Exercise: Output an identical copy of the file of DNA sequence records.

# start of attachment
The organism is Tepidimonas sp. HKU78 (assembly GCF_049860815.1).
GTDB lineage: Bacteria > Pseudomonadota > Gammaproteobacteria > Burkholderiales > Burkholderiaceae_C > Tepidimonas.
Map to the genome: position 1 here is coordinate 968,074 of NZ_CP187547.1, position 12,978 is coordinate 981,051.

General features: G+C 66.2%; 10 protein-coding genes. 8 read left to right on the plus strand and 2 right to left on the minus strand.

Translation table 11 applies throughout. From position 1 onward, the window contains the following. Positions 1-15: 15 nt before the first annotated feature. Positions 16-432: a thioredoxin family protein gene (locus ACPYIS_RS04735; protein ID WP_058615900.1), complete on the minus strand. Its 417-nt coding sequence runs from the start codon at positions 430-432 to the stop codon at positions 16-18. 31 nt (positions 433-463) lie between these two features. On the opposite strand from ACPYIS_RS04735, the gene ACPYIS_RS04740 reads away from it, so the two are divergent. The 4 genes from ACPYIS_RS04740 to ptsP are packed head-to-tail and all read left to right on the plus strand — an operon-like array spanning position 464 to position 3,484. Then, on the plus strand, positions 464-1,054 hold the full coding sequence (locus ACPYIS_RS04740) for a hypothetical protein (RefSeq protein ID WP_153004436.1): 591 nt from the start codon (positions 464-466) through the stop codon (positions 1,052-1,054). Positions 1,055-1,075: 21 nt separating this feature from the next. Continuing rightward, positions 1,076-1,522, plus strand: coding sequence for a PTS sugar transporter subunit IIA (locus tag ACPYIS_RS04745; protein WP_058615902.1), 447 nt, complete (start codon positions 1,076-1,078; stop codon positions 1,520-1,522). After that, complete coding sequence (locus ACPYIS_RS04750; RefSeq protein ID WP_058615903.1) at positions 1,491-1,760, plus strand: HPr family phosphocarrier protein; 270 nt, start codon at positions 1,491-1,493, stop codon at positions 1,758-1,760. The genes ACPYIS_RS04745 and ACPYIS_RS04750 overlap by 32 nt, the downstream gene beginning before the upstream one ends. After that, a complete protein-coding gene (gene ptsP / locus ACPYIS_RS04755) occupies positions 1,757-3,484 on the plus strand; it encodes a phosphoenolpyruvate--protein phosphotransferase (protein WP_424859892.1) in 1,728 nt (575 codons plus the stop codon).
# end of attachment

The organism is Tepidimonas sp. HKU78 (assembly GCF_049860815.1).
GTDB lineage: Bacteria > Pseudomonadota > Gammaproteobacteria > Burkholderiales > Burkholderiaceae_C > Tepidimonas.
Map to the genome: position 1 here is coordinate 968,074 of NZ_CP187547.1, position 12,978 is coordinate 981,051.

General features: G+C 66.2%; 10 protein-coding genes. 8 read left to right on the plus strand and 2 right to left on the minus strand.

Translation table 11 applies throughout. From position 1 onward, the window contains the following. Positions 1-15: 15 nt before the first annotated feature. Positions 16-432: a thioredoxin family protein gene (locus ACPYIS_RS04735; protein ID WP_058615900.1), complete on the minus strand. Its 417-nt coding sequence runs from the start codon at positions 430-432 to the stop codon at positions 16-18. 31 nt (positions 433-463) lie between these two features. On the opposite strand from ACPYIS_RS04735, the gene ACPYIS_RS04740 reads away from it, so the two are divergent. The 4 genes from ACPYIS_RS04740 to ptsP are packed head-to-tail and all read left to right on the plus strand — an operon-like array spanning position 464 to position 3,484. Then, on the plus strand, positions 464-1,054 hold the full coding sequence (locus ACPYIS_RS04740) for a hypothetical protein (RefSeq protein ID WP_153004436.1): 591 nt from the start codon (positions 464-466) through the stop codon (positions 1,052-1,054). Positions 1,055-1,075: 21 nt separating this feature from the next. Continuing rightward, positions 1,076-1,522, plus strand: coding sequence for a PTS sugar transporter subunit IIA (locus tag ACPYIS_RS04745; protein WP_058615902.1), 447 nt, complete (start codon positions 1,076-1,078; stop codon positions 1,520-1,522). After that, complete coding sequence (locus ACPYIS_RS04750; RefSeq protein ID WP_058615903.1) at positions 1,491-1,760, plus strand: HPr family phosphocarrier protein; 270 nt, start codon at positions 1,491-1,493, stop codon at positions 1,758-1,760. The genes ACPYIS_RS04745 and ACPYIS_RS04750 overlap by 32 nt, the downstream gene beginning before the upstream one ends. After that, a complete protein-coding gene (gene ptsP / locus ACPYIS_RS04755) occupies positions 1,757-3,484 on the plus strand; it encodes a phosphoenolpyruvate--protein phosphotransferase (protein WP_424859892.1) in 1,728 nt (575 codons plus the stop codon).